SUBIC, ZAMBALES – Exactly two weeks after reaching the summit of Mt. Elbrus, I am glad to hit the Philippine trails again today with a traverse of Mt. Natib from Orani to Morong, Bataan. It’s been three years since I first hiked this peak (see Hiking matters #77) so it was great to be back especially with the opportunity to take the Morong Trail – in what would essentially be east to west traverse of the mountain.
The trip was organized by Ivan Lakwatsero. We took the Genesis Liner bus to Orani, Bataan (187 pesos; 2.5 hours) and waited at the junction for the tricycle that took us to the Brgy. Tala jumpoff (P200 per trip). There, guide Wilnor (09186139628) was waiting for us. We started trekking at around 0520H.
The trail up to Mt. Natib summit i.e. the regular Mt. Natib trail from Orani can be divided into two parts. The first is a gradual ascent leading to the campsite at the foot of Natib’s peak, which took us 2.5 hours; the second is a rather steep ascent to the peak itself, which took us 45 minutes. The first part is quite pleasant, alternating between woodland and occasional grassland – and at times with nice views of surrounding mountains. The second part is forested, sometimes with rattan and other ‘specs’ akin to the assault of Pantingan Peak.
As expected, there were limatik in Mt. Natib and they gave us a warm welcome. But honestly I don’t really mind them too much. For all their slime and blood, limatik are largely harmless, leaving no trace of their bites in a matter of hours or days. They are overrated creatures, feeding on our blood less than feeding our imagination.
We had a partial clearing at the summit, allowing a glimpse of Mt. Samat and its white cross, as well as a blurry Mt. Mariveles. We couldn’t see Arayat and the rest of the Central Luzon repertoire of mountains, but we were thankful enough that we had non-rainy weather! We stayed at the peak for a good 30 minutes or more.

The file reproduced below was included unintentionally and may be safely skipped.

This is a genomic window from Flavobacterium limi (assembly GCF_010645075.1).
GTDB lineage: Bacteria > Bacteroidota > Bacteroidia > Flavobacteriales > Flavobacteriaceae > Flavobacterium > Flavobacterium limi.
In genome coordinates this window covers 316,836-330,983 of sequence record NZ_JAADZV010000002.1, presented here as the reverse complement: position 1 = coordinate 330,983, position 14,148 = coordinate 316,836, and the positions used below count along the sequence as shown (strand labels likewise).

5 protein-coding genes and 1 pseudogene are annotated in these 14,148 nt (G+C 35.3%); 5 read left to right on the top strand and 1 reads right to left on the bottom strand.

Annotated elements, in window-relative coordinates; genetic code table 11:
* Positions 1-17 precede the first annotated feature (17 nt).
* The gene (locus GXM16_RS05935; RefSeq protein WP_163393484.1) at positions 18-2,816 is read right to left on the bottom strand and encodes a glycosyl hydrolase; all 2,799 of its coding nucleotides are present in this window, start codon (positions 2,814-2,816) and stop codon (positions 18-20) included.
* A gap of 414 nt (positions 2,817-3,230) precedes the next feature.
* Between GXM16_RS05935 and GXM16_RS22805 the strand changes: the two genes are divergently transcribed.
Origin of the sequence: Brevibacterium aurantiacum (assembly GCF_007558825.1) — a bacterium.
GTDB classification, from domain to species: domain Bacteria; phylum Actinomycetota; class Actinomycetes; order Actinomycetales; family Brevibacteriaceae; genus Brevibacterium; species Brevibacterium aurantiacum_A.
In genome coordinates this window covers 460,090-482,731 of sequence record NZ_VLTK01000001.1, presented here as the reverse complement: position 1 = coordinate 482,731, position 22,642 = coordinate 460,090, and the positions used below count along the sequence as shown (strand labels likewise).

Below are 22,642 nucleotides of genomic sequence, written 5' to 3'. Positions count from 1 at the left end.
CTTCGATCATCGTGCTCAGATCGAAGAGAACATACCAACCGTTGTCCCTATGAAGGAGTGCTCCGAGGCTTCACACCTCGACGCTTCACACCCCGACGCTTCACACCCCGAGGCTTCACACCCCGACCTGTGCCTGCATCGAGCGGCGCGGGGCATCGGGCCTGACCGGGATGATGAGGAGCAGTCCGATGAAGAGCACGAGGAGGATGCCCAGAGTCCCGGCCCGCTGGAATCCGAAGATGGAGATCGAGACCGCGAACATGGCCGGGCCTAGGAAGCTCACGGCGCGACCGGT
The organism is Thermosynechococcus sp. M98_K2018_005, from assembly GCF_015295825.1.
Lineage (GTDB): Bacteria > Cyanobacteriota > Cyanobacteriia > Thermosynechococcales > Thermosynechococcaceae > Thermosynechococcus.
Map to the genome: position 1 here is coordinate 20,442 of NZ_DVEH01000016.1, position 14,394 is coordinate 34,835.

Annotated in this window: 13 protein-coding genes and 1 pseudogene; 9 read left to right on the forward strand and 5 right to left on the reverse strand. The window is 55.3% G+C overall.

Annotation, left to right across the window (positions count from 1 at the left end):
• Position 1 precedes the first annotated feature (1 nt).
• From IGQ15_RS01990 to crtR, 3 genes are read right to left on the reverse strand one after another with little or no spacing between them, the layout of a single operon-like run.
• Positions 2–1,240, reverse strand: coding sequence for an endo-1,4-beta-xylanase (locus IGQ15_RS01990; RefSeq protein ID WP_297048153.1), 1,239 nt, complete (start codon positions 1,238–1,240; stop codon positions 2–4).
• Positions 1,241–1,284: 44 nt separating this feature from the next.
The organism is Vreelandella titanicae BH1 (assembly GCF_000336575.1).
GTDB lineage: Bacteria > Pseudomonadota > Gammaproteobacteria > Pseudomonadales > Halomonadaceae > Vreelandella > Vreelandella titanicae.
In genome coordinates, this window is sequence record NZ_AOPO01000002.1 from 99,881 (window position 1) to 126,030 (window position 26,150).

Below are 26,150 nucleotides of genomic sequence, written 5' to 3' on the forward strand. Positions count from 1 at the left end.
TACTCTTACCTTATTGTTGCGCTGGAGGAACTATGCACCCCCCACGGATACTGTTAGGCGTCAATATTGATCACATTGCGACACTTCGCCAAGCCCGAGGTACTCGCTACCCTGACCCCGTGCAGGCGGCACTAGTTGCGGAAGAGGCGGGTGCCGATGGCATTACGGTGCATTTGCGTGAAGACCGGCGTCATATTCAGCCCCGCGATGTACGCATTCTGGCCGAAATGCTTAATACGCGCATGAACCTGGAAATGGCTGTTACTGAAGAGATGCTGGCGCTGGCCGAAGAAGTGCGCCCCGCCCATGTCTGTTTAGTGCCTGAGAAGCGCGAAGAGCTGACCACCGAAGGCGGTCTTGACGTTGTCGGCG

The traverse of Mt. Natib is not through the peak, and we had to return to the campsite, then headed west towards Morong. This trail is beautiful; park-like in some parts, with lots of forested ridges featuring a variety of trees that would have delighted many a botanist and tree-lover. The descent was very gradual – a mere 100 meters per hour on the average!
Along the way we met Tatay Rolly, who offered us some kamote which I gladly accepted. He has a small hut and a vast plantation of all the Bahay Kubo vegetables and a variety of fruits. Don’t miss a chance to talk to this jolly old fellow!
Eventually, we reached sections of Morong River, which we had to cross eight times. The knee-deep water was easy enough to pass through, but I was also thankful that there was so sudden rainstorm that would have complicated the final hour of the trek. After the river, just as we began to think that it was all over, there was a not-so-final ascent to a tiny village, and then a descent to a final section of the river, and then a truly final ascent to the Aeta village that serves as exit point: Sitio Kanawan.
What a long hike it was! It took just over 3 hours to reach the summit, but over 7 hours to reach the exit point in Morong! I would give an approximation of 12-14 kilometers for the descent alone; the sheer length makes for an exciting dayhike! From Morong we headed to Subic, where we are having a postclimb dinner; from here we will head back to Manila via Olongapo. Thanks to Ivan for organizing the hike and to the rest of the team!Note: An updated Mt. Natib article containing an itinerary for this traverse is now available in PinoyMountaineer.com